Benjamin M. Baker, the seventh of ten children of Benjamin H. and Eliza (Greer) Baker, was born on January 20, 1850, in Russell County, Alabama. His father was a member of the Alabama Secession Convention in 1861 and fought for the Confederacy as a lieutenant colonel of the Sixth Alabama Infantry. Baker received no formal education. He moved to Carthage, Texas, at the age of nineteen and studied law in the office of A. W. Deberry. He was admitted to the bar in 1871 and began his practice at Carthage, where he married Emily Hull in 1872. They had three daughters and a son, who died at the age of six.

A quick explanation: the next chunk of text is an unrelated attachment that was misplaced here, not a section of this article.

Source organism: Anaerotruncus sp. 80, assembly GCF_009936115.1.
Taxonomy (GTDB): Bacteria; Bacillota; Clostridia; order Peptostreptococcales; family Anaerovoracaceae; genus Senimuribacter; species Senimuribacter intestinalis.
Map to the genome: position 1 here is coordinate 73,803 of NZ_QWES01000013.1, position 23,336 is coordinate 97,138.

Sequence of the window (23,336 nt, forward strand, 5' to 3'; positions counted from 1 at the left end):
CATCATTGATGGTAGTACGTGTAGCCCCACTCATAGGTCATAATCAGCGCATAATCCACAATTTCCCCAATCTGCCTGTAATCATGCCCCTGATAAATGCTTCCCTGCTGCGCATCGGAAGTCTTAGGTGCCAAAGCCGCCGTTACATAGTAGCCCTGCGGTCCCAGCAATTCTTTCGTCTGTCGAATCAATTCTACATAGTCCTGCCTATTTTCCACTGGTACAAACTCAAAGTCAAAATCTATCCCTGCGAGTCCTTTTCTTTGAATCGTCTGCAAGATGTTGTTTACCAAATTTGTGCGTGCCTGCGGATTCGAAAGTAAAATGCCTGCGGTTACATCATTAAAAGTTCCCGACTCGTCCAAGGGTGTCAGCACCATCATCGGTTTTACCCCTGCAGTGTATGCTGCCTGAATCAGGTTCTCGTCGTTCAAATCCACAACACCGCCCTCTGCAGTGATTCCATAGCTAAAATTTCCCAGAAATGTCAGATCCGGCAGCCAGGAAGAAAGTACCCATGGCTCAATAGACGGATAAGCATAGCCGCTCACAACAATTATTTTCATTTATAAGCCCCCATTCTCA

Baker represented Rusk, Panola, and Shelby counties in the Fifteenth, Sixteenth, and Seventeenth legislatures at Austin. In the Seventeenth Legislature he chaired the committee on finance and, in the Eighteenth, the committee on penitentiaries. In January 1883, after practicing law for a short time in Decatur, he became secretary of the State Board of Education, which appointed him first state superintendent of education. He was elected to that office in 1884 and served until 1887, when he moved his family to the new rail town of Canadian, in the Panhandle. There he resumed his private law practice and in 1891, with John Pugh, founded the Canadian Enterprise, which under later owners merged with the Canadian Record. In 1890 Baker was elected judge of the Thirty-fifth Judicial District, and he served in that position until 1917, when he retired to his private practice. He died at Canadian on May 21, 1918, and is buried there. B. M. Baker School in Canadian is named for him.